Educators say they are cheering the move, but dreading the paperwork.
Most teens can't wait to drive.
"I could take my friends and we could go to play basketball or got to the movies or just to the mall and ride around," future driver Jordy Morgan said.
But getting a driver's license is about to get tougher for students statewide. Starting next month, teenagers applying for their licenses or permits have to prove they're doing their class work if they want to drive. If a student drops out or flunks one third of his classes, the state can deny or revoke his license.
The DMV enforces the law, but the information comes from local schools. That means extra responsibility for educators without extra money or manpower.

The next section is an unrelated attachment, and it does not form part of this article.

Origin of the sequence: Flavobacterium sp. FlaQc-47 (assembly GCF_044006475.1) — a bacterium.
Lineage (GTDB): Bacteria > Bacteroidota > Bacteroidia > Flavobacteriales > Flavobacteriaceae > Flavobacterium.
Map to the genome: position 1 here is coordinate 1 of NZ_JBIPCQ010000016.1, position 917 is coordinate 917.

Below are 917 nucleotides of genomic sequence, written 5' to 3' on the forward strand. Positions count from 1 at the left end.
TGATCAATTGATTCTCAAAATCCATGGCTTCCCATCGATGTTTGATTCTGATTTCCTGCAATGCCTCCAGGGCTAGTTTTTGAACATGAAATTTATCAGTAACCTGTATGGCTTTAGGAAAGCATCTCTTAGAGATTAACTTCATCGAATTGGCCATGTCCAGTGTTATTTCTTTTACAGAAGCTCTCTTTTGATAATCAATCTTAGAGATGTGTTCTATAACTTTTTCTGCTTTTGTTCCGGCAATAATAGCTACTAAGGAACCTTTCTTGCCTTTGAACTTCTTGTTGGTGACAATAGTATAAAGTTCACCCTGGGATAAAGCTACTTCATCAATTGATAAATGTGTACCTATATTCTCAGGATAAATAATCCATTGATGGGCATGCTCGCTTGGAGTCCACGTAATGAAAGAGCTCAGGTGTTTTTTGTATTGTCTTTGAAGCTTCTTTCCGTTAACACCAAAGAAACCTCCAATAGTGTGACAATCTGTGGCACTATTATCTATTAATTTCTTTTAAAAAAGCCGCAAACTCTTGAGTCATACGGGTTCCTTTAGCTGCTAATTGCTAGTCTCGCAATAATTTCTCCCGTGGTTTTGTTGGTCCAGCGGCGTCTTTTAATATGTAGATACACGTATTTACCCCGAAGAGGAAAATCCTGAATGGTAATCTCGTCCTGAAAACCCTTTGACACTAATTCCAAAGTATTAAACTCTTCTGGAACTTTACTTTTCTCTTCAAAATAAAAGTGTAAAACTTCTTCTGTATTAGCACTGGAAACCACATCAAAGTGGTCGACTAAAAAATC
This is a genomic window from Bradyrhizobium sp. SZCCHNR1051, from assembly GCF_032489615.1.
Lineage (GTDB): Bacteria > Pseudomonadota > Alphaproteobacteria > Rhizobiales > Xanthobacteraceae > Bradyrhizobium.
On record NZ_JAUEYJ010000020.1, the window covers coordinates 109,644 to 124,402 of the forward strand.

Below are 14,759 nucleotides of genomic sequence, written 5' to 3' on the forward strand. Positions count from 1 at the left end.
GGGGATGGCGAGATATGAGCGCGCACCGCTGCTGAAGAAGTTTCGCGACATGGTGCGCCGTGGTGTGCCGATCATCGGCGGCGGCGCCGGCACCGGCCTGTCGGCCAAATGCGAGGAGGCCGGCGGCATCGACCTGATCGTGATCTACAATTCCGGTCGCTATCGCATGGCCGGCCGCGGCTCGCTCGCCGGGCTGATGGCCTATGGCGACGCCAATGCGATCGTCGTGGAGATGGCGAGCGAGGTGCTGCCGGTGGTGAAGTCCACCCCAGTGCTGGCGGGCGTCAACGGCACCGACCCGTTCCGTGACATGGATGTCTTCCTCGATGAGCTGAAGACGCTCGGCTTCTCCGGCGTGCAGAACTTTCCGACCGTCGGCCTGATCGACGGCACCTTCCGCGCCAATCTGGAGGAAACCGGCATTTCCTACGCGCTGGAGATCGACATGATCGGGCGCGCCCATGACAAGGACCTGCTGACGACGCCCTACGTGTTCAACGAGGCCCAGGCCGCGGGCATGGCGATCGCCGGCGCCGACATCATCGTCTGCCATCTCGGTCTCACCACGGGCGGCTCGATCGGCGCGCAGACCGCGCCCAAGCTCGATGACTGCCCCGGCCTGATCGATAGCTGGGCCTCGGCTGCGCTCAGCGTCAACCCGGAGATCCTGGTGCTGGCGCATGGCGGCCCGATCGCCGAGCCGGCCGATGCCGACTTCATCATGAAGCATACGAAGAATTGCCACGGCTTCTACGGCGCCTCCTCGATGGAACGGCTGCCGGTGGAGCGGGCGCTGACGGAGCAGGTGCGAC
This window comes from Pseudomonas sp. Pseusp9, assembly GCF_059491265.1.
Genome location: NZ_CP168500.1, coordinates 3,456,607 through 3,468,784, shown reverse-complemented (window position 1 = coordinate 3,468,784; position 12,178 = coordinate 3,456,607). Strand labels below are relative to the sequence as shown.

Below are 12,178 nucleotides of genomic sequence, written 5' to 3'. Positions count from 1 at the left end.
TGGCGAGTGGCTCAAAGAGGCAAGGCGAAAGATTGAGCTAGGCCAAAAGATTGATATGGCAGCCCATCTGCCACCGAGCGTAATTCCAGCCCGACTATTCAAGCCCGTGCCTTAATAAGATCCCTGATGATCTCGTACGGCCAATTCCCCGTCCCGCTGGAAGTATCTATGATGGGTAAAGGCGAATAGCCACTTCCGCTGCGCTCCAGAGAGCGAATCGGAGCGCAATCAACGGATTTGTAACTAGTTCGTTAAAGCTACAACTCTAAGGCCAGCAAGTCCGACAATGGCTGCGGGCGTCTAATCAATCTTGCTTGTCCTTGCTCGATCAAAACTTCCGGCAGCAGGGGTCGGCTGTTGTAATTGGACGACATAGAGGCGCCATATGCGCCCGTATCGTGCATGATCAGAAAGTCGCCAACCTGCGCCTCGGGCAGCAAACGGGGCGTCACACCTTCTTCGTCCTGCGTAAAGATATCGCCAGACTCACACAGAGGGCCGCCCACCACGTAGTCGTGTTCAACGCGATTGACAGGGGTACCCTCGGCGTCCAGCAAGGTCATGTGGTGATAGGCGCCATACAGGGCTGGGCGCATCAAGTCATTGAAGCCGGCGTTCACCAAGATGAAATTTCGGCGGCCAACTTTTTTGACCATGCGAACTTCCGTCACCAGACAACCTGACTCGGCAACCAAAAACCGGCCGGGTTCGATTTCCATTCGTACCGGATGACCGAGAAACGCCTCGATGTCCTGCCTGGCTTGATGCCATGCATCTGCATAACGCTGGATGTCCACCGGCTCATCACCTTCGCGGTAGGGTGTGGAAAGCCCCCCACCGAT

Principals such as Bill Williamson say the law is a great incentive for students, but a burden for school leaders. At Wilson Hunt High School, up to 300 students will ask for approval every year.
"A license is a great motivator," says Williamson. "We're under a lot of stress and pressure right now with the a-b-c's and there's a lot of things on our plate, and I believe that when you add something you need to take something away."
As word of the new law gets around, some teens might not like it, but lawmakers say the lure of a license is one of the best ways to keep today's kids in the classroom.
Lawmakers have included a few provisions for students who have hardships at home and can't stay in school. Those cases also require approval from school leaders.
Copyright 2022 by Capitol Broadcasting Company. All rights reserved. This material may not be published, broadcast, rewritten or redistributed.